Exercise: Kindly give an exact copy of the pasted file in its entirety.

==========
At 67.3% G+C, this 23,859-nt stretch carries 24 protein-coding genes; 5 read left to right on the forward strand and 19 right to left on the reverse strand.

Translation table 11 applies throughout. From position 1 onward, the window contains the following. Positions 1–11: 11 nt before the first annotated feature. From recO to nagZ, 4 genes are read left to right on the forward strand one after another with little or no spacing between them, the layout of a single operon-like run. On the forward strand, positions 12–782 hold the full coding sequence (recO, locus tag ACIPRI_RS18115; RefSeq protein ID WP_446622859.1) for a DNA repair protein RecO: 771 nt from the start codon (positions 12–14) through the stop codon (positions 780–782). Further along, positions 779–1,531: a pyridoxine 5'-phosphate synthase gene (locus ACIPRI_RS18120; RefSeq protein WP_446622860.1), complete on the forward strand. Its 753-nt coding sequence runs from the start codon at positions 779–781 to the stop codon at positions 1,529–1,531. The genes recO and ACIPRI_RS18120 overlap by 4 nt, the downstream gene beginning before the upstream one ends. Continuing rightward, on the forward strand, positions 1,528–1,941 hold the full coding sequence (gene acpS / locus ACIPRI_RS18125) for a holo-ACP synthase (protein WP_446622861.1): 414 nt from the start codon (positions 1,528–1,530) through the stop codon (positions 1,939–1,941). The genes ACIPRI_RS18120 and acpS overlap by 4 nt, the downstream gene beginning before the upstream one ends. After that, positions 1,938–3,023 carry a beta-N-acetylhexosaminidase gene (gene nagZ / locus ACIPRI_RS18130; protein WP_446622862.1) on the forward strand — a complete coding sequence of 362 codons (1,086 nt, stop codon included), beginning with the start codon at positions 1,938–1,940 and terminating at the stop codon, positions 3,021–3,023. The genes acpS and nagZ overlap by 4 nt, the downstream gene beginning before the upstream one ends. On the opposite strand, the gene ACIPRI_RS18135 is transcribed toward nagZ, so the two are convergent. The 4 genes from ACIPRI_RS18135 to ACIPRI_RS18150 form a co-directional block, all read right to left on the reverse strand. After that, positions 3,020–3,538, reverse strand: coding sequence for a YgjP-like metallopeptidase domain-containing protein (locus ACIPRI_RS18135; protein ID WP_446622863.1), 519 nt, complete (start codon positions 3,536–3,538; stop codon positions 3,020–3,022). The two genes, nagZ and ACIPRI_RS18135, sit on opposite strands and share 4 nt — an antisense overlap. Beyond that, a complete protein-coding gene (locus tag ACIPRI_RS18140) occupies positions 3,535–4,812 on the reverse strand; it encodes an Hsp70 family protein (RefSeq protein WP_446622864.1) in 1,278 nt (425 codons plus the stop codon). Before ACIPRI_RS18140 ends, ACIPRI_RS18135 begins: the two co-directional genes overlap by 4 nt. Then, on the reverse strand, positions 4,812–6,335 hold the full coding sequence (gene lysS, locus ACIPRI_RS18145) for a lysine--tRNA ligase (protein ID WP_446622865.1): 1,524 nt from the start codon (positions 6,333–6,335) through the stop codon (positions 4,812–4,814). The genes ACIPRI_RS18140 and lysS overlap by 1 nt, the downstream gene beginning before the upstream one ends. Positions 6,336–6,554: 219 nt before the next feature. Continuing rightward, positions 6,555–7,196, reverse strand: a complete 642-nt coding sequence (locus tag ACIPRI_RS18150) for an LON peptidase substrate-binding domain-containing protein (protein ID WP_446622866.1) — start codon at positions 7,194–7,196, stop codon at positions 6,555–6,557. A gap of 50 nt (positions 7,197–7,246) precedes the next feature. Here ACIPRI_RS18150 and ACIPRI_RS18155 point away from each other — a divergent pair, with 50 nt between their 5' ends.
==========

At 67.3% G+C, this 23,859-nt stretch carries 24 protein-coding genes; 5 read left to right on the forward strand and 19 right to left on the reverse strand.

Translation table 11 applies throughout. From position 1 onward, the window contains the following. Positions 1–11: 11 nt before the first annotated feature. From recO to nagZ, 4 genes are read left to right on the forward strand one after another with little or no spacing between them, the layout of a single operon-like run. On the forward strand, positions 12–782 hold the full coding sequence (recO, locus tag ACIPRI_RS18115; RefSeq protein ID WP_446622859.1) for a DNA repair protein RecO: 771 nt from the start codon (positions 12–14) through the stop codon (positions 780–782). Further along, positions 779–1,531: a pyridoxine 5'-phosphate synthase gene (locus ACIPRI_RS18120; RefSeq protein WP_446622860.1), complete on the forward strand. Its 753-nt coding sequence runs from the start codon at positions 779–781 to the stop codon at positions 1,529–1,531. The genes recO and ACIPRI_RS18120 overlap by 4 nt, the downstream gene beginning before the upstream one ends. Continuing rightward, on the forward strand, positions 1,528–1,941 hold the full coding sequence (gene acpS / locus ACIPRI_RS18125) for a holo-ACP synthase (protein WP_446622861.1): 414 nt from the start codon (positions 1,528–1,530) through the stop codon (positions 1,939–1,941). The genes ACIPRI_RS18120 and acpS overlap by 4 nt, the downstream gene beginning before the upstream one ends. After that, positions 1,938–3,023 carry a beta-N-acetylhexosaminidase gene (gene nagZ / locus ACIPRI_RS18130; protein WP_446622862.1) on the forward strand — a complete coding sequence of 362 codons (1,086 nt, stop codon included), beginning with the start codon at positions 1,938–1,940 and terminating at the stop codon, positions 3,021–3,023. The genes acpS and nagZ overlap by 4 nt, the downstream gene beginning before the upstream one ends. On the opposite strand, the gene ACIPRI_RS18135 is transcribed toward nagZ, so the two are convergent. The 4 genes from ACIPRI_RS18135 to ACIPRI_RS18150 form a co-directional block, all read right to left on the reverse strand. After that, positions 3,020–3,538, reverse strand: coding sequence for a YgjP-like metallopeptidase domain-containing protein (locus ACIPRI_RS18135; protein ID WP_446622863.1), 519 nt, complete (start codon positions 3,536–3,538; stop codon positions 3,020–3,022). The two genes, nagZ and ACIPRI_RS18135, sit on opposite strands and share 4 nt — an antisense overlap. Beyond that, a complete protein-coding gene (locus tag ACIPRI_RS18140) occupies positions 3,535–4,812 on the reverse strand; it encodes an Hsp70 family protein (RefSeq protein WP_446622864.1) in 1,278 nt (425 codons plus the stop codon). Before ACIPRI_RS18140 ends, ACIPRI_RS18135 begins: the two co-directional genes overlap by 4 nt. Then, on the reverse strand, positions 4,812–6,335 hold the full coding sequence (gene lysS, locus ACIPRI_RS18145) for a lysine--tRNA ligase (protein ID WP_446622865.1): 1,524 nt from the start codon (positions 6,333–6,335) through the stop codon (positions 4,812–4,814). The genes ACIPRI_RS18140 and lysS overlap by 1 nt, the downstream gene beginning before the upstream one ends. Positions 6,336–6,554: 219 nt before the next feature. Continuing rightward, positions 6,555–7,196, reverse strand: a complete 642-nt coding sequence (locus tag ACIPRI_RS18150) for an LON peptidase substrate-binding domain-containing protein (protein ID WP_446622866.1) — start codon at positions 7,194–7,196, stop codon at positions 6,555–6,557. A gap of 50 nt (positions 7,197–7,246) precedes the next feature. Here ACIPRI_RS18150 and ACIPRI_RS18155 point away from each other — a divergent pair, with 50 nt between their 5' ends.